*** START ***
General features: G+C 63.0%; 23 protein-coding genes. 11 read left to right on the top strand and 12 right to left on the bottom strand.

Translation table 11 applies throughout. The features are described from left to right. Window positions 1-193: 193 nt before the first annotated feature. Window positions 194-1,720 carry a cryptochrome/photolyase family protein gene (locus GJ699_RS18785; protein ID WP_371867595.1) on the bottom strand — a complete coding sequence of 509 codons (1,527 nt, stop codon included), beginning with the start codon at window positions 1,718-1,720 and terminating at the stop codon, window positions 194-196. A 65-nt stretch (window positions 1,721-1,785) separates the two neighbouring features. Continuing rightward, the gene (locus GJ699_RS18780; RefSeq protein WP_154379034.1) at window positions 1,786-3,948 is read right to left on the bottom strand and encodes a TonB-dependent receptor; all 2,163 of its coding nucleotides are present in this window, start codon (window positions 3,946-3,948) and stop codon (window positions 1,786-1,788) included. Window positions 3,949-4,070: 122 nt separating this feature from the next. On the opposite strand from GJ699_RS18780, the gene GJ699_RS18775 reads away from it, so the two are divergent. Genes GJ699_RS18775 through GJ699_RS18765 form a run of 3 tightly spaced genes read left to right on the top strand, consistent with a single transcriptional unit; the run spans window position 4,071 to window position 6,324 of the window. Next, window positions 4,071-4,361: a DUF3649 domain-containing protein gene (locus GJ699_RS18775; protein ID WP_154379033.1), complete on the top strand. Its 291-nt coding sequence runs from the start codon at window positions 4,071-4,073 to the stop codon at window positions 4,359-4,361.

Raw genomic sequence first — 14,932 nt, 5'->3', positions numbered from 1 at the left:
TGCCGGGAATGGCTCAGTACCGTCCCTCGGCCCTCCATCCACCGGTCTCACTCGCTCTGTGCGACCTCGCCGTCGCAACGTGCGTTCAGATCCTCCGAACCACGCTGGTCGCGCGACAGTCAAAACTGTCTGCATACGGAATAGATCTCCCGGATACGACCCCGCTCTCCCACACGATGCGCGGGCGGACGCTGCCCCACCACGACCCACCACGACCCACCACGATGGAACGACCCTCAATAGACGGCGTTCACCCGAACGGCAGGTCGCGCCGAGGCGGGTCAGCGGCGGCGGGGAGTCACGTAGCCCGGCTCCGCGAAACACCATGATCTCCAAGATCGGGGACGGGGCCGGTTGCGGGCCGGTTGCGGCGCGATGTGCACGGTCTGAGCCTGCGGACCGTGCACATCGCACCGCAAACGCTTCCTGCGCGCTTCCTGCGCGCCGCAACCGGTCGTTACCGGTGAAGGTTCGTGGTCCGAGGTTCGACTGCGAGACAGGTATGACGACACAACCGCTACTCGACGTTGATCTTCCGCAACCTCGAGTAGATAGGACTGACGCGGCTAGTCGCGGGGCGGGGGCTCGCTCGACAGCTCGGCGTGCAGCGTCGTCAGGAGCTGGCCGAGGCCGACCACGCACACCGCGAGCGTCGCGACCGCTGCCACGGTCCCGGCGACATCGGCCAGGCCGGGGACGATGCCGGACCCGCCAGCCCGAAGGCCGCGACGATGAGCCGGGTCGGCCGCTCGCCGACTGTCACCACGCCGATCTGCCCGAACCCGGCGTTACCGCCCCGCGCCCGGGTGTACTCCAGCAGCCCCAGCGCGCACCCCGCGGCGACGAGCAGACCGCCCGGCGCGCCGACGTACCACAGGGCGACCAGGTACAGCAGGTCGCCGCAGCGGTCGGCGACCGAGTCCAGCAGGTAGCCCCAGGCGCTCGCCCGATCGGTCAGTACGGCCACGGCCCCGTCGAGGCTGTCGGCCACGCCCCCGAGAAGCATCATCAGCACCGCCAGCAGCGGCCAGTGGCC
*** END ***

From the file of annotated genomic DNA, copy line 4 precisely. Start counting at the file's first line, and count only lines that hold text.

TGCCGGGAATGGCTCAGTACCGTCCCTCGGCCCTCCATCCACCGGTCTCACTCGCTCTGTGCGACCTCGCCGTCGCAACGTGCGTTCAGATCCTCCGAACCACGCTGGTCGCGCGACAGTCAAAACTGTCTGCATACGGAATAGATCTCCCGGATACGACCCCGCTCTCCCACACGATGCGCGGGCGGACGCTGCCCCACCACGACCCACCACGACCCACCACGATGGAACGACCCTCAATAGACGGCGTTCACCCGAACGGCAGGTCGCGCCGAGGCGGGTCAGCGGCGGCGGGGAGTCACGTAGCCCGGCTCCGCGAAACACCATGATCTCCAAGATCGGGGACGGGGCCGGTTGCGGGCCGGTTGCGGCGCGATGTGCACGGTCTGAGCCTGCGGACCGTGCACATCGCACCGCAAACGCTTCCTGCGCGCTTCCTGCGCGCCGCAACCGGTCGTTACCGGTGAAGGTTCGTGGTCCGAGGTTCGACTGCGAGACAGGTATGACGACACAACCGCTACTCGACGTTGATCTTCCGCAACCTCGAGTAGATAGGACTGACGCGGCTAGTCGCGGGGCGGGGGCTCGCTCGACAGCTCGGCGTGCAGCGTCGTCAGGAGCTGGCCGAGGCCGACCACGCACACCGCGAGCGTCGCGACCGCTGCCACGGTCCCGGCGACATCGGCCAGGCCGGGGACGATGCCGGACCCGCCAGCCCGAAGGCCGCGACGATGAGCCGGGTCGGCCGCTCGCCGACTGTCACCACGCCGATCTGCCCGAACCCGGCGTTACCGCCCCGCGCCCGGGTGTACTCCAGCAGCCCCAGCGCGCACCCCGCGGCGACGAGCAGACCGCCCGGCGCGCCGACGTACCACAGGGCGACCAGGTACAGCAGGTCGCCGCAGCGGTCGGCGACCGAGTCCAGCAGGTAGCCCCAGGCGCTCGCCCGATCGGTCAGTACGGCCACGGCCCCGTCGAGGCTGTCGGCCACGCCCCCGAGAAGCATCATCAGCACCGCCAGCAGCGGCCAGTGGCC